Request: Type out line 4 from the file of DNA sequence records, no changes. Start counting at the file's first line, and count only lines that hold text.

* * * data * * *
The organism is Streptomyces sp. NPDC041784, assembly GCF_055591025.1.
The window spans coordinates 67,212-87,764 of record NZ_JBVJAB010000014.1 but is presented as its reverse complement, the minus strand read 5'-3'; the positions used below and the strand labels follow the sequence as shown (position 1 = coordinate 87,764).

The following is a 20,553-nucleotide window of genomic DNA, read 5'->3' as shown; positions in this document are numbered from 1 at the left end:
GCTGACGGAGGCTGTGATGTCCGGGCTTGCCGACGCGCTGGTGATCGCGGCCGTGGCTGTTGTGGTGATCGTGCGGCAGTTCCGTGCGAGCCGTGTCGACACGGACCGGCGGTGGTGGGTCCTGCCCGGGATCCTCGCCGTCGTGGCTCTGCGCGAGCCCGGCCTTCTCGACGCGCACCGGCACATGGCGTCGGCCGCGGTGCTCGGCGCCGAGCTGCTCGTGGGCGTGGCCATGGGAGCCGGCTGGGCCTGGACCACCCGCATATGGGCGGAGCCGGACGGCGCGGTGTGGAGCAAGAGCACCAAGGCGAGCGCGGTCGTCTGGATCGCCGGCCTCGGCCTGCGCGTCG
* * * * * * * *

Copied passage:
GCTGACGGAGGCTGTGATGTCCGGGCTTGCCGACGCGCTGGTGATCGCGGCCGTGGCTGTTGTGGTGATCGTGCGGCAGTTCCGTGCGAGCCGTGTCGACACGGACCGGCGGTGGTGGGTCCTGCCCGGGATCCTCGCCGTCGTGGCTCTGCGCGAGCCCGGCCTTCTCGACGCGCACCGGCACATGGCGTCGGCCGCGGTGCTCGGCGCCGAGCTGCTCGTGGGCGTGGCCATGGGAGCCGGCTGGGCCTGGACCACCCGCATATGGGCGGAGCCGGACGGCGCGGTGTGGAGCAAGAGCACCAAGGCGAGCGCGGTCGTCTGGATCGCCGGCCTCGGCCTGCGCGTCG